Classics and the Western Canon discussion

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Tea room > Recommendations, please

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message 1: by Laura (new)

Laura (sweettartlaura) | 17 comments I'm trying to tailor my reading better moving forward, to include at least one classic per month starting in September. So, I'm open to any & all suggestions, from any & all eras & traditions (at this point). I'm looking for a challenge, & ultimately for something that will illuminate something about the human condition. So... Recommend away, please!


message 2: by Lily (last edited Jul 30, 2014 02:27AM) (new)

Lily (joy1) | 5012 comments Laura wrote: "I'm trying to tailor my reading better moving forward, to include at least one classic per month starting in September. So, I'm open to any & all suggestions, from any & all eras & traditions (at ..."

I hope you are joining us for Bleak House, Laura, to start your redirection of your reading oeuvre, even though it will take longer than a month.

Two resources that could be invaluable over the months and years ahead, at least they are for me:

The New Lifetime Reading Plan: The Classical Guide to World Literature, Revised and Expanded by Clifton Fadiman

and

Classics for Pleasure by Michael Dirda (former Washington Post book critic).

Fadiman can suggest a backbone (I just gave a copy of this book to my adult kids), Dirda can suggest diversions and a bit of levity, if/when your endeavors feel weighty or have an edge of drudgery.

Then, stick around groups like this and a test a few others until you find ones that meet your inclinations. Soon, you will be making recommendations to them. Until then, soak up what they have to offer.

There are other good book resources and suggestions around -- perhaps your library system has ones you can sample. I have enjoyed Nancy Pearl, although her suggestions spill over beyond classics.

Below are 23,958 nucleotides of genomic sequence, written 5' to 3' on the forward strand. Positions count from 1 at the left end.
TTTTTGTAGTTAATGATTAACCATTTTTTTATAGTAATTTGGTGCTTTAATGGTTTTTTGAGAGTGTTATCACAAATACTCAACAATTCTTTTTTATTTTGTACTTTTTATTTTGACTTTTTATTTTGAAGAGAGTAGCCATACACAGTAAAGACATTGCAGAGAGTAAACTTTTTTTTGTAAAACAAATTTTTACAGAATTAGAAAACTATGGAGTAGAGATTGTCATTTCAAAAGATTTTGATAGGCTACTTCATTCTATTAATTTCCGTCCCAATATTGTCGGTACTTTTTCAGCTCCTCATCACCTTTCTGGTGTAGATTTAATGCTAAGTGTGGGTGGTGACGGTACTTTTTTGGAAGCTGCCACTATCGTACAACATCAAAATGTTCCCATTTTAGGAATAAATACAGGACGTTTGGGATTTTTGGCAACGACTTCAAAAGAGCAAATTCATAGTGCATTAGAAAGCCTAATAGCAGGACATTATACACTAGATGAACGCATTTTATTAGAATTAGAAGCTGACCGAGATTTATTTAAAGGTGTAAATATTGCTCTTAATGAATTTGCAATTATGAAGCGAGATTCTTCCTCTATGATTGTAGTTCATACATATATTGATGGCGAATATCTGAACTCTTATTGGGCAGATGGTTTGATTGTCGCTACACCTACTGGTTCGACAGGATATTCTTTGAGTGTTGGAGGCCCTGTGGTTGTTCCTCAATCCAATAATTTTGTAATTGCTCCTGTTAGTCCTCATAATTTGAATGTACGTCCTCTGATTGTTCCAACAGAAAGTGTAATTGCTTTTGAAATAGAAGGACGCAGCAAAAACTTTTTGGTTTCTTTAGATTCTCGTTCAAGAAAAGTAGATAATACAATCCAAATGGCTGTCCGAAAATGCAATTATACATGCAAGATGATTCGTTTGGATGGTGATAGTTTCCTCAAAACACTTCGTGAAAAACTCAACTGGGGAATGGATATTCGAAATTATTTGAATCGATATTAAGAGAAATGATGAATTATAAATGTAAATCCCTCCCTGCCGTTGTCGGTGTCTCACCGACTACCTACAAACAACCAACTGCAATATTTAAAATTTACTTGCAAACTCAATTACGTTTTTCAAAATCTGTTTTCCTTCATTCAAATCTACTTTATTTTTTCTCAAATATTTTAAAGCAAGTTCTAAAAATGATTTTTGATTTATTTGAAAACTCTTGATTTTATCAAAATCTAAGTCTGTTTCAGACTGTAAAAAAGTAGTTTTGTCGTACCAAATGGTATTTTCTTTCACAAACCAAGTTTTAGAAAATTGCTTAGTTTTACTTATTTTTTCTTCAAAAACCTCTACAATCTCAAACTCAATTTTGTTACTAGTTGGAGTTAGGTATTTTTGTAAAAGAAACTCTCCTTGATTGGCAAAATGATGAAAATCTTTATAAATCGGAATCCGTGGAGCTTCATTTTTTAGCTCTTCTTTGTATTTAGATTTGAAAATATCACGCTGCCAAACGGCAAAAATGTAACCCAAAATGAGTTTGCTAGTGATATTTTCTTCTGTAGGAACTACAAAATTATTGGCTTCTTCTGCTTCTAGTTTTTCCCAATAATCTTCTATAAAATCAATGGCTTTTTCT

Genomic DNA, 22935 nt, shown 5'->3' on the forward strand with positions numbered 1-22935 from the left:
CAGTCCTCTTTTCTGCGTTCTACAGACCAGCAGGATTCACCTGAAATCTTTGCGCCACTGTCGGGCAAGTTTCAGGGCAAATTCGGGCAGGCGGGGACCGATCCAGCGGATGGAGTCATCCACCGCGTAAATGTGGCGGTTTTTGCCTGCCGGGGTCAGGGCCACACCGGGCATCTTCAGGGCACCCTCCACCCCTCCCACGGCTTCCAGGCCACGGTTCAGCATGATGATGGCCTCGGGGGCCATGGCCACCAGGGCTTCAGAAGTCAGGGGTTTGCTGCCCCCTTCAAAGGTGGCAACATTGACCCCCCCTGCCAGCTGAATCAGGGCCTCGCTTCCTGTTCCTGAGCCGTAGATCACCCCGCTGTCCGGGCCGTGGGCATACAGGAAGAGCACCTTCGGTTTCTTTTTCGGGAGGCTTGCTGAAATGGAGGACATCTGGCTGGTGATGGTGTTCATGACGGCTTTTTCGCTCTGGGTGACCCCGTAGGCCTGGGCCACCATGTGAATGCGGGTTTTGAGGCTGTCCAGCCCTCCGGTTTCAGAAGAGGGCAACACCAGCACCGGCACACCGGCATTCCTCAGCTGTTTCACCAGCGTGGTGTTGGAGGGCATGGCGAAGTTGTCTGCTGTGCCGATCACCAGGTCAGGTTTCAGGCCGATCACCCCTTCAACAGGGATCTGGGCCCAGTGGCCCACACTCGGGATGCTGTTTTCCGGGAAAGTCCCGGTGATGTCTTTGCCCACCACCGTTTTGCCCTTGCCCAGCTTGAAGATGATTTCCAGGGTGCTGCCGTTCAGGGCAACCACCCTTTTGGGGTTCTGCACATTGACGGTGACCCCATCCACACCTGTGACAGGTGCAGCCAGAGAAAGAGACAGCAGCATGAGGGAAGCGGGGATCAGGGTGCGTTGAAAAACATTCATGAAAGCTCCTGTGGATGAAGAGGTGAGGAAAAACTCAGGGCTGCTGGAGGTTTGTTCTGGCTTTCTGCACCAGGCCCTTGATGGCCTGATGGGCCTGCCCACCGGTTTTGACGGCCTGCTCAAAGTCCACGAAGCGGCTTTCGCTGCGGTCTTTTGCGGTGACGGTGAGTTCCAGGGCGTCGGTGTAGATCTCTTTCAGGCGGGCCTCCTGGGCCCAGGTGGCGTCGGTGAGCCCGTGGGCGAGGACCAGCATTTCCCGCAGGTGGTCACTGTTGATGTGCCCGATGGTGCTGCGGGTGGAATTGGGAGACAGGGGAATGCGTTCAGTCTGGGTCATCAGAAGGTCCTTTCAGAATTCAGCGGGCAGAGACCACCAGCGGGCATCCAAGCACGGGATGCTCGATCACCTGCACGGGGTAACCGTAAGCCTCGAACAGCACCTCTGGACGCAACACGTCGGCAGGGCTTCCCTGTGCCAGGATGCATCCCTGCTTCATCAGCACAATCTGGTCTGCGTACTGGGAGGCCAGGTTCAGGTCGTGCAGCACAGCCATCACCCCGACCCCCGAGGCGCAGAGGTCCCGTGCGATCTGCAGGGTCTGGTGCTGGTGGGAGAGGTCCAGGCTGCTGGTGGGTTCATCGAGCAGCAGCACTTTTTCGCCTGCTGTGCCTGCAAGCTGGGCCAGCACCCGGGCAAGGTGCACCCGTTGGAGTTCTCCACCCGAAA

Laura, please treat this as "sotto voce" rather than the heavy-handed advice it may seem to be. Have fun on your journey ahead!


message 3: by Laura (new)

Laura (sweettartlaura) | 17 comments Thanks for the recommendations, Lily! I won't be reading Bleak House, because one decision I made about the Classics some time ago is that I do hate Dickens :) He is not the way to get me back into this ... genre, for lack of a better word. But I will stick around the group, peruse some conversations, and check out the guides you suggested to get me started up. Thanks again!


message 4: by Laura (last edited Aug 09, 2014 01:43PM) (new)

Laura (sweettartlaura) | 17 comments I think you nailed it, Patrice. I can take A Christmas Carol. Anything other that... Count me out... There are too many other books in this world to read.
Speaking of high school, I was thinking of revisiting some of those classics to begin with. I just re-read The Great Gatsby for my book club, & it was like reading it anew. I was just talking up Frankenstein to someone who missed out on it in high school & college, & realized how much I loved it. Perhaps that's where I should start: a high school or college freshman recommended reading list. Anyone know of such a resource?


message 5: by Laura (new)

Laura (sweettartlaura) | 17 comments Well I don't "have to" - that's the beauty of this - I can read more & read better and still reject a couple books without failing 9th grade :)

I think I'll take your advice & start with The Iliad. Somehow it eluded me through both high school & college, & I really ought to read it. So I'll pick that up soon, & look into a couple of the guides Lily mentioned, & avail myself of some of the lists mentioned here & in other threads. And I might just put together a plan for myself :)


message 6: by Lily (new)

Lily (joy1) | 5012 comments Laura wrote: "I think I'll take your advice & start with The Iliad..."

Laura -- Do take some care with the translation you choose to use. Lattimore, Fitzgerald, and Fagles are among modern translators with solid reputations behind their versions. Depending on your library and interests, you might enjoy comparing a couple.